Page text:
JUL 10 MY PATELLAS ARE NEARLY EXTIRPATED
Peter J James
Some attribute it to man’s supposed aquatic ancestry, whilst others blame the Prince Regent and the eighteenth century physicians for their promotion of ‘Sea bathing’ as a panacea. The more pragmatic souls among us seek the answer no further back than cheap travel and Billy Butlin. Whatever the explanation, ‘Thalassopetaly’, that is an overwhelming desire to visit the seaside, is a fact and if you have any doubts just take a look at the streams of north-bound traffic on the A 149 on any summer Sunday, answering John Masefield’s ‘...... wild call and clear call that cannot be denied.’ This traffic is, of course, all bound for that ‘Thalassopetalopolis’ of the East Coast, Hunstanton. Indeed as I write this on May 25th, I see the ‘Lynn News’ reporting @Major tailbacks ... on the A149 to Hunstanton ...’ at the weekend, when thalassophiles came in their thousands. QED!
In fact, Hunstanton owes its origin and its continued existence to Thalassopetaly and with good reason. All the major littoral habitats, sandy, muddy, and rocky shores, plus the rich salt marshes not to mention the unique cliffs entombing fossils of marine life past and our wonderful; Sea Life Sanctuary with its marine life present, are all on Hunstanton’s doorstep. We lack only coral reefs and mangrove swamps but then at nearly 53º north, latitude, this comes as no surprise.
Public interest in the natural history of the seashore probably began in a small way in the 1730s, but was restricted to ‘gentlemen of plentyfull fortune’. Another century was to pass before Philip Henry Gosse and his friend, Charles Kingsley among others, introduced the Victorian middle classes to ‘The Wonders of the Sea Shore’ and established a marine aquarium in Regent’s Park Zoo. Joseph Paxton followed and built his own enlarged and improved version at Crystal Palace. Our own Sea Life Sanctuary follows in this tradition. The 18 70s with its cheap rail travel and annual holidays brought the working classes to the seaside and the British Isles became literally ciliated with piers. Marine biology stations sprang up in this country and on the Continent. Hunstanton Pier and the Staione Zoologica, in Naples, were, in fact, close contemporise. Such, indeed, was the public’s love affair with the seashore and its mania for collecting, that as early as the 1820s one James Clealand was writing from Bangor, Northern Ireland, to a friend complaining that as a result of the collecting mania of the public, ‘My Patellas are nearly extirpated’, which, translated means that the trippers had pinched all the limpets! One of the most enduring images of natural history at the seaside is William Dyce’s painting of Pegwell Bay 1858. The picture shows the Dyce family busily collecting shells etc at low tide. Of course one of the most famous seashore naturalists was Charles Darwin whose early biological education took place on the tidal flats of the Firth of Forth where he collected invertebrates under the tutelage of some of the great zoologists of the day.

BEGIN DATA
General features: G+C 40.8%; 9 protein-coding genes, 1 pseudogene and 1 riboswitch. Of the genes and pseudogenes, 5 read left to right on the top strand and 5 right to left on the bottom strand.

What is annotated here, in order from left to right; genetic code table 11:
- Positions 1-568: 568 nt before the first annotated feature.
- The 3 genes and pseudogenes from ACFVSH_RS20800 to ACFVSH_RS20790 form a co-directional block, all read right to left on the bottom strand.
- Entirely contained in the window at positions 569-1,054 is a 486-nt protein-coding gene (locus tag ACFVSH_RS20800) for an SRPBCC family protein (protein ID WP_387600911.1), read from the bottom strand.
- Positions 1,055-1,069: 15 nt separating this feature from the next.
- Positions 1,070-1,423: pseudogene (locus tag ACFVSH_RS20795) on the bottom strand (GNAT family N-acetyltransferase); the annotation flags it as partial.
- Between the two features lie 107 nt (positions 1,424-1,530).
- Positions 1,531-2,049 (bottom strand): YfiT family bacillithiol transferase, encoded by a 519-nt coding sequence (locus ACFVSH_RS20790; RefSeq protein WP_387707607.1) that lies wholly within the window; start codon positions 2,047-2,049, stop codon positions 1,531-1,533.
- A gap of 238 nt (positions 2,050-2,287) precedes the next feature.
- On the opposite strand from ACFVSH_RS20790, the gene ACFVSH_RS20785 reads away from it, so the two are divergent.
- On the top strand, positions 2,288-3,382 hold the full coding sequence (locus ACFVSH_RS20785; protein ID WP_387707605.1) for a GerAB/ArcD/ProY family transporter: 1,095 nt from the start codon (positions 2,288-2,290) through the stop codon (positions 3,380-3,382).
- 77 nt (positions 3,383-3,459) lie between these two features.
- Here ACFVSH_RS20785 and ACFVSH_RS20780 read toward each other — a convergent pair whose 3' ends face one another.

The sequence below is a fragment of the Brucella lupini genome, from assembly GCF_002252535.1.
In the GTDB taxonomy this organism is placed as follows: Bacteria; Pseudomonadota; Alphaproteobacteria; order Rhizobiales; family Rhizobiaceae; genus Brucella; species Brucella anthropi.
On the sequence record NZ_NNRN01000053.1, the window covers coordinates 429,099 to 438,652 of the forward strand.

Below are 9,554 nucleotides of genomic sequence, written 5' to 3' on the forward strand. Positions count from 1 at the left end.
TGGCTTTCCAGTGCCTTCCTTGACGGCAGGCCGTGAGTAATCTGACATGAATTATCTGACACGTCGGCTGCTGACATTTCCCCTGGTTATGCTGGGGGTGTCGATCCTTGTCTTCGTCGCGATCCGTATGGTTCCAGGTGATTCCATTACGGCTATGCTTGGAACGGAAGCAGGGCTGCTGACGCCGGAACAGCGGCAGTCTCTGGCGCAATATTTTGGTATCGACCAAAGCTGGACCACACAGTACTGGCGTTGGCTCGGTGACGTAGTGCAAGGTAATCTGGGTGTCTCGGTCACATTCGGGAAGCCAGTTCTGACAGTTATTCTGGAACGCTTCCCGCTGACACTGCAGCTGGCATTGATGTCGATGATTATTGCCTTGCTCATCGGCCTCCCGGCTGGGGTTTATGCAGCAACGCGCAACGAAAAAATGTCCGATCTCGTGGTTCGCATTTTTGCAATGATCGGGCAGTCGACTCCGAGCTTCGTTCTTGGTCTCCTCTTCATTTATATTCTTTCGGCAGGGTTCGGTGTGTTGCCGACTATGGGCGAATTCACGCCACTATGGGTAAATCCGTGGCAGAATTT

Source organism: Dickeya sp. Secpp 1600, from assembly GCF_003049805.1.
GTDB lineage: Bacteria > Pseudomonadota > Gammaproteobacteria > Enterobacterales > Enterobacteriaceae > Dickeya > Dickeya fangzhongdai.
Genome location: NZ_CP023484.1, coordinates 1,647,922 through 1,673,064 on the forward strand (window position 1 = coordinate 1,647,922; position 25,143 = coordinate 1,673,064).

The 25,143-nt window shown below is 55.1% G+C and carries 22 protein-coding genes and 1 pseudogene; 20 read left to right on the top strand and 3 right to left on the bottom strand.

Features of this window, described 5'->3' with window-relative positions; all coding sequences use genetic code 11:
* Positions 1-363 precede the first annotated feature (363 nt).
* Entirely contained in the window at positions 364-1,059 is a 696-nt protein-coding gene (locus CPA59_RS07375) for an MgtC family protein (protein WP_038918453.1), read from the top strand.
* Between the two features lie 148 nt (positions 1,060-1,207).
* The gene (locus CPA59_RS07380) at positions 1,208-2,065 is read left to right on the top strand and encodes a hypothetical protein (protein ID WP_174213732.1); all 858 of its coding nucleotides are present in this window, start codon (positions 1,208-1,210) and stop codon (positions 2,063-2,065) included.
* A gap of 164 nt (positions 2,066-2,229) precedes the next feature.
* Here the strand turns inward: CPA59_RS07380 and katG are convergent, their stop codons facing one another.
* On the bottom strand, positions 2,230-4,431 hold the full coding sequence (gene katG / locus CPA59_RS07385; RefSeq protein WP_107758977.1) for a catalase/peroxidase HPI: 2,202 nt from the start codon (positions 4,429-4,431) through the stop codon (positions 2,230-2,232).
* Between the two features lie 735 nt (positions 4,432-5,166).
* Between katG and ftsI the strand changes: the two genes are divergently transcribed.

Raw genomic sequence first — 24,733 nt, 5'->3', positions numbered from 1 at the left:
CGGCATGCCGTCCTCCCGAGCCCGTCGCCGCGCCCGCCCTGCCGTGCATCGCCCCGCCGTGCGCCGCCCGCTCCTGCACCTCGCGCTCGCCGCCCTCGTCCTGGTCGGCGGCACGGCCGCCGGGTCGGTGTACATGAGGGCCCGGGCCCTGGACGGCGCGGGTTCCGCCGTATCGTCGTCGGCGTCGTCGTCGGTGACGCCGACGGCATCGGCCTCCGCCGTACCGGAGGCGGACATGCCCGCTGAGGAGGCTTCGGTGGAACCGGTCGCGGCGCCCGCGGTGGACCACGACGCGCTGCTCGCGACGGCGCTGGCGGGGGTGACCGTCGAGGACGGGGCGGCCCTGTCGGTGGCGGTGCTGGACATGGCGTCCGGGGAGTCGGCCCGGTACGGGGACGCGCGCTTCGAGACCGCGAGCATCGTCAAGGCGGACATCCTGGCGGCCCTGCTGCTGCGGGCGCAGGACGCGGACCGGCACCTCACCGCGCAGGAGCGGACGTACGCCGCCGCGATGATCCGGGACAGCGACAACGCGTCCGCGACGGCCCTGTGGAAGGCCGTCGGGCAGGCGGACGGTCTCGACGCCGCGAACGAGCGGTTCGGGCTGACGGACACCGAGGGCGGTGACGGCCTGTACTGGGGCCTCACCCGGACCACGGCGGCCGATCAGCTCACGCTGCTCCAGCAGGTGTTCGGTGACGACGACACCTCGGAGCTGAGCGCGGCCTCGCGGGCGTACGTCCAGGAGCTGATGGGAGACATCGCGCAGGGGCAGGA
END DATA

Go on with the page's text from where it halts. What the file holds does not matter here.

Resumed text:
It was not only the Brits who flocked to the seaside, the French did likewise, or to be more precise, the Parisians made a bee-line for the Normandy resorts, Trouville and Etretat. Their landscape painter, Boudin, romanticised the fishing villages of the Normandy coast and later the impressionists explored the dramatic play of light between sky, sea and land. The interest here was the seascape per se rather than the natural history of the shore. ‘Beside the Sea’, said Gustave Flaubert, ‘one should always have a telescope’. One the other hand, Edwin Lankester, the British zoologist, recommended that ‘ ....on a visit to the seaside, the microscope is an essential instrument to all who would wish to study the wonders of the ocean’. So, whatever sort of dioptic tube the general or ‘grand’ public were clutching, they converged in their thousands on the tidal shores of either the English Channel from the north or La Manche from the south, respectively.
The railway engineers may have facilitated the realisation of thalassopetaly, it could not, however, have existed in the first place without the moon and, to a lesser extent, the sun. As we all know, it is the gravitational interplay of these two bodies which create the tides and gives us that cyclic exposure of littoral habitats through the extremes of Spring and Neap tides. Although the ancients did not understand the physics of the tides, they certainly appreciated that the moon was responsible for them and it is, perhaps, no accident that two genera of polychaete worm, to be found on our sandy foreshore at low tide, bear the names Amphitrite and Nereis, alternative names for the moon goddess who married Poseidon, the ruler of the sea. Pliny the Elder walked the beaches of the Bay of Naples and marvelled at its marine life. The philosopher, Democritus, is supposed to have been inspired to formulate an early atomic theory by contemplating the sand grains on a Grecian beach and the Art Nouveau movement owes many of its flowing naturalistic forms to the animals and plants of the seashore as seen through the works of Ernst Haeckel.
In this year of Biodiversity, it is worth reflecting that of the 40 major groups of animals, over half are to be found on the seashore. So, let us enjoy our thalassopetaly and when you stroll along the beach this summer and dig your toes into the wet sand, think about the biology and the human history beneath.